The Vancouver Women’s Library, while not a bookseller, was founded to fill a gap left more than a decade ago by the closure of Women in Print and the Vancouver Women’s Bookstore. On Feb. 3, protestors representing trans women and sex workers, as well as indigenous, black, and other marginalized groups, disrupted the opening-night party for the volunteer-run space. Among the issues listed on a pamphlet distributed to those in attendance was the need for the library to include more titles representing a greater diversity of women’s experiences. The protestors also called for the removal of 21 titles in the collection that were “written by non-trans women and non-sex workers that dehumanize, speak over, and advocate harm.”
Women’s bookstores first started popping up across North America during the 1970s and the rise of second-wave feminism. Many of their shelves would have been stocked with at least some radical feminist texts promoting trans-exclusionary philosophies. Today’s more progressive intersectional feminism recognizes the identity, rights, and needs of trans women, but there are still fissures within the movement, which became evident by the protestors, who believe a women’s library should represent a safe space for those who have been traditionally marginalized. Most of the library’s books were donations from private collections and the University of British Columbia Women’s Centre. Bec Wonders, one of the three original VWL co-founders, admits there were gaps in the initial offerings, but worries about the slippery slope of censorship, and about being inclusive to generations of older feminists who were patrons of the closed bookstores.
“There are things I disagree with in the books, but I believe they are relevant and that they should be accessible,” says Wonders, who ultimately wants the library to encourage critical readership. “One passage that we don’t agree with today doesn’t negate the importance of these texts.”
Brenna Bezanson, communications coordinator for the Vancouver sex-worker advocacy organization Pace, was not involved in the protests, but says she intimately understands the issues and the desire for safe spaces. Bezanson witnessed the fallout from the protests, as Facebook comment threads from library defenders as far away as New York filled with vitriol toward trans women and supporters who wanted accountability from the library. While Bezanson doesn’t necessarily agree with removing books, she does believe a curated collection requires care. “It’s important to have context for more controversial literature if you are intending on having literature that represents a philosophy,” she says. “There are some books in that collection, without context, that could be dangerous to already marginalized people.”
Bezanson suggests a section for second-wave feminist history could be identified with signage. “I don’t believe acknowledging that something is controversial is a statement of support or disdain of those ideals,” she says. “It’s simply saying that a person who may not have a background on that conversation could possibly want to look into things a little further.”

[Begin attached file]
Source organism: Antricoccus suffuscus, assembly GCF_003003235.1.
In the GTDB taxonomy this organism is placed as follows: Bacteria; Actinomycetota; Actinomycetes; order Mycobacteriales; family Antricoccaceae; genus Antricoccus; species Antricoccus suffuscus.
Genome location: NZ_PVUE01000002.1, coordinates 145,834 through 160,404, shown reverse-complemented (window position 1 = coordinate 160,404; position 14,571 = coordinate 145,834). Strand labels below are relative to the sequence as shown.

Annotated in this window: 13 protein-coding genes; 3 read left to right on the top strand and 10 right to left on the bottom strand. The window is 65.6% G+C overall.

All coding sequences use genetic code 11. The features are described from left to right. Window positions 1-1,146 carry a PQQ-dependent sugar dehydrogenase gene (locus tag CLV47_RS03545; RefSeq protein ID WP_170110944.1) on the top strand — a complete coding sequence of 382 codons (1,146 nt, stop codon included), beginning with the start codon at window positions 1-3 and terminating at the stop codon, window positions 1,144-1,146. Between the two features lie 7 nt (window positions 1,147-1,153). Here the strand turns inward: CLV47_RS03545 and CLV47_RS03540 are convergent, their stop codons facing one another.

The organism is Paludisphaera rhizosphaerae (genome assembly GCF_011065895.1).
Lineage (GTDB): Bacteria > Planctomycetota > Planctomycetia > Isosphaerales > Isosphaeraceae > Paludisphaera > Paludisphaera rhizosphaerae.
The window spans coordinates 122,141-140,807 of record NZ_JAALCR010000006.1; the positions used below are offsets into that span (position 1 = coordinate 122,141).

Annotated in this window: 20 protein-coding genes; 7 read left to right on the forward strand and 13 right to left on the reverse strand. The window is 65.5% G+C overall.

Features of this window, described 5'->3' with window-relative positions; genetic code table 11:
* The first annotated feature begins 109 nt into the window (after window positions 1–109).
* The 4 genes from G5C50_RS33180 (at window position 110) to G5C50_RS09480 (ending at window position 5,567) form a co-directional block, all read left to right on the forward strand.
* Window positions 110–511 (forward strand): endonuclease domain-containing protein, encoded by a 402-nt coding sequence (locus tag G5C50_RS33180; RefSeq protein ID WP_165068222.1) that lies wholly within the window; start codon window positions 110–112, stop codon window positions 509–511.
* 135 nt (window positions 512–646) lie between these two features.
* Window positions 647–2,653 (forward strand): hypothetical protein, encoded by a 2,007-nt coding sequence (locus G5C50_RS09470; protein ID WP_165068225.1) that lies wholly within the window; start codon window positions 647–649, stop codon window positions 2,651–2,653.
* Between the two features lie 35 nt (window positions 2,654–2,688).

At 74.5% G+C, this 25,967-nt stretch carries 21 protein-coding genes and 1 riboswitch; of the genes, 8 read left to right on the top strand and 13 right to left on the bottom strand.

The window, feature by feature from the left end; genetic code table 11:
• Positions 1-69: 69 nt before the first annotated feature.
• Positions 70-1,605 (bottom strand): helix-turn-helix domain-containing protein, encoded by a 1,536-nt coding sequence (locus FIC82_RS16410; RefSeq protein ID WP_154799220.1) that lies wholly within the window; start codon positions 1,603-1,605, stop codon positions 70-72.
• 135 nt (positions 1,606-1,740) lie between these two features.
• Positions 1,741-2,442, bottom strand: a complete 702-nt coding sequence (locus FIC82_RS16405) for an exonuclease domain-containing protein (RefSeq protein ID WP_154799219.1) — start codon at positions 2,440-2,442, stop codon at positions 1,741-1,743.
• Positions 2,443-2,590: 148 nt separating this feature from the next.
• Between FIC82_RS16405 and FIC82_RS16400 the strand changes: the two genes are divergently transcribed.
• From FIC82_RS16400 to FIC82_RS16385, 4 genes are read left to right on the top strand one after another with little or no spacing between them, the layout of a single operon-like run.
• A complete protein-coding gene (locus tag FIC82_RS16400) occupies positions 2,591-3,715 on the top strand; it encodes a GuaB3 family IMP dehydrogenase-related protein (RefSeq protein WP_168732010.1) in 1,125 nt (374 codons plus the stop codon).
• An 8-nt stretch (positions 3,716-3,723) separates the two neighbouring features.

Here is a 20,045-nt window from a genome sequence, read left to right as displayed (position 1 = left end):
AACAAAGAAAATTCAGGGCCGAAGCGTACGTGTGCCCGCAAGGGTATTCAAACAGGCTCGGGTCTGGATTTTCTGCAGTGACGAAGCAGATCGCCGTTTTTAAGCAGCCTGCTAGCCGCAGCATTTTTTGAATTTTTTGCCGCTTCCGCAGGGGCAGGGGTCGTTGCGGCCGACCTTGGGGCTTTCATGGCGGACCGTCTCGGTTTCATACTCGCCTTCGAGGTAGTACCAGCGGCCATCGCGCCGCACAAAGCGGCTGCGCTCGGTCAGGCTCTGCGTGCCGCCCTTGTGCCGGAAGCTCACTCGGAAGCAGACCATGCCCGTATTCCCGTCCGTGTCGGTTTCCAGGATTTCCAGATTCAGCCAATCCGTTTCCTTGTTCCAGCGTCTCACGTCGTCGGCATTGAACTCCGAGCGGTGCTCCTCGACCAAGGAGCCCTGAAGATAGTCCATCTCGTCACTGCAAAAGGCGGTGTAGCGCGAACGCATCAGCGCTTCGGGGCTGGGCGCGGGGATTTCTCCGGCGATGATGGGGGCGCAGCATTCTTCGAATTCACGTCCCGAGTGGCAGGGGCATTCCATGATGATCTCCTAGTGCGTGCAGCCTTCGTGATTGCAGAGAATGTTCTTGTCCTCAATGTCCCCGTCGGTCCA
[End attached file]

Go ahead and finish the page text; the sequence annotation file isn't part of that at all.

L’Euguélionne, Montreal’s new feminist bookstore, took another approach when it opened in February. The store, run as a non-profit by a collective of six people with backgrounds in literature and women’s studies, carries new and used titles on consignment. Instead of separating controversial books, the collective saw an opportunity to open dialogue. One shelf carries texts that argue the sex industry should be abolished alongside back issues of the defunct magazine Spread, which advocated for sex workers. “If there’s a book whose authors claim is feminist, and for some reason we don’t agree with that form [of feminism], we still think it’s interesting to have it here so that some debate or discussion can happen around those ideas,” says co-founder Stéphanie Dufresne.
When a box of donations included copies of a 1970s lesbian magazine with transphobic writing, L’Euguélionne added page markers identifying the content and their reasons for having it on display. “We decided to keep it … because it was a magazine that was important to lesbian culture at the time,” says Dufresne. “It’s not available anymore and so it has some historical value.”
After the Vancouver Women’s Library protests, a petition circulated with more than 2,700 signatures asking that the Progressive Librarians Guild stand behind the group’s right to keep controversial books on its shelves. Publicity from the petition spread, while book and financial donations increased. The library has since moved into a larger space, and purchased more trans-centred books and titles offering varying points of view on the sex trade. Wonders says they are investigating ways to create dialogue, such as online forums or notebooks tucked in the back of volumes, but still do not believe that books can create unsafe spaces.
“Women authors from 50 years ago who wrote about rape and male violence are now described by our peers as ‘outdated’ and ‘irrelevant’ to contemporary feminism,” says Wonders. “But classics such as Freud, Aristotle, Foucault are never criticized with the same language or vigour. This is where our focus on critical readership comes in, encouraging women to take what is valuable and having the space to unpack what is troubling.”